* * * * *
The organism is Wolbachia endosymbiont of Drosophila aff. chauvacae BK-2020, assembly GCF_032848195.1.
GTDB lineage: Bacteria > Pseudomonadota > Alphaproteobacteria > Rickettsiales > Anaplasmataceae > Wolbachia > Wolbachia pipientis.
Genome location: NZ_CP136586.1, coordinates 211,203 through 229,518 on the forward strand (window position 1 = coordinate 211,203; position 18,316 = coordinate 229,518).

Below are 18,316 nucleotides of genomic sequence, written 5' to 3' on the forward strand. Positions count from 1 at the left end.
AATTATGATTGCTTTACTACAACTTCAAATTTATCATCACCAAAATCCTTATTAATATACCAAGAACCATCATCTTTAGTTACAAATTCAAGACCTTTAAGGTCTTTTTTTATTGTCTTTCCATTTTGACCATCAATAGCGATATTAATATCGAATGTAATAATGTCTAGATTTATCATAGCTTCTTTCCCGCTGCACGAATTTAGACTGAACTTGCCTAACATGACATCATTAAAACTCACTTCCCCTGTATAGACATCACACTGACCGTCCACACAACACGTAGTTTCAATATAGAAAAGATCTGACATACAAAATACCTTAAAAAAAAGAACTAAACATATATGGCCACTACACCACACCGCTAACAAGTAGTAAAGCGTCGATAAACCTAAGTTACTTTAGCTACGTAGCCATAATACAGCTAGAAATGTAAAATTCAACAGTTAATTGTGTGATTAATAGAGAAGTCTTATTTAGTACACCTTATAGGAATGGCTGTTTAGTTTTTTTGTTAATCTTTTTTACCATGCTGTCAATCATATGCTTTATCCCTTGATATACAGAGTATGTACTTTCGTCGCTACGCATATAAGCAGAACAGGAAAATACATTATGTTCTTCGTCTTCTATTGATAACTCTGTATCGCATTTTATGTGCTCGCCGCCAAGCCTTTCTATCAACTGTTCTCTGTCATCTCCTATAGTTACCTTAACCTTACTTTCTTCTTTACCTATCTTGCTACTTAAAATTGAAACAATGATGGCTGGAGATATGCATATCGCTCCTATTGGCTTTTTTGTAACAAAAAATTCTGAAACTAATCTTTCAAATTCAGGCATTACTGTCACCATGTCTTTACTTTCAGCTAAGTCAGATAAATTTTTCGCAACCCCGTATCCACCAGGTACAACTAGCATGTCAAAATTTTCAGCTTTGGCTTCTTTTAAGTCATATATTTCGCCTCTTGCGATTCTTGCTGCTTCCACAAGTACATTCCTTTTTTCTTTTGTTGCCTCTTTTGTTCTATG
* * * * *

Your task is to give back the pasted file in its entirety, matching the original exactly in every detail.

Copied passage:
The organism is Wolbachia endosymbiont of Drosophila aff. chauvacae BK-2020, assembly GCF_032848195.1.
GTDB lineage: Bacteria > Pseudomonadota > Alphaproteobacteria > Rickettsiales > Anaplasmataceae > Wolbachia > Wolbachia pipientis.
Genome location: NZ_CP136586.1, coordinates 211,203 through 229,518 on the forward strand (window position 1 = coordinate 211,203; position 18,316 = coordinate 229,518).

Below are 18,316 nucleotides of genomic sequence, written 5' to 3' on the forward strand. Positions count from 1 at the left end.
AATTATGATTGCTTTACTACAACTTCAAATTTATCATCACCAAAATCCTTATTAATATACCAAGAACCATCATCTTTAGTTACAAATTCAAGACCTTTAAGGTCTTTTTTTATTGTCTTTCCATTTTGACCATCAATAGCGATATTAATATCGAATGTAATAATGTCTAGATTTATCATAGCTTCTTTCCCGCTGCACGAATTTAGACTGAACTTGCCTAACATGACATCATTAAAACTCACTTCCCCTGTATAGACATCACACTGACCGTCCACACAACACGTAGTTTCAATATAGAAAAGATCTGACATACAAAATACCTTAAAAAAAAGAACTAAACATATATGGCCACTACACCACACCGCTAACAAGTAGTAAAGCGTCGATAAACCTAAGTTACTTTAGCTACGTAGCCATAATACAGCTAGAAATGTAAAATTCAACAGTTAATTGTGTGATTAATAGAGAAGTCTTATTTAGTACACCTTATAGGAATGGCTGTTTAGTTTTTTTGTTAATCTTTTTTACCATGCTGTCAATCATATGCTTTATCCCTTGATATACAGAGTATGTACTTTCGTCGCTACGCATATAAGCAGAACAGGAAAATACATTATGTTCTTCGTCTTCTATTGATAACTCTGTATCGCATTTTATGTGCTCGCCGCCAAGCCTTTCTATCAACTGTTCTCTGTCATCTCCTATAGTTACCTTAACCTTACTTTCTTCTTTACCTATCTTGCTACTTAAAATTGAAACAATGATGGCTGGAGATATGCATATCGCTCCTATTGGCTTTTTTGTAACAAAAAATTCTGAAACTAATCTTTCAAATTCAGGCATTACTGTCACCATGTCTTTACTTTCAGCTAAGTCAGATAAATTTTTCGCAACCCCGTATCCACCAGGTACAACTAGCATGTCAAAATTTTCAGCTTTGGCTTCTTTTAAGTCATATATTTCGCCTCTTGCGATTCTTGCTGCTTCCACAAGTACATTCCTTTTTTCTTTTGTTGCCTCTTTTGTTCTATG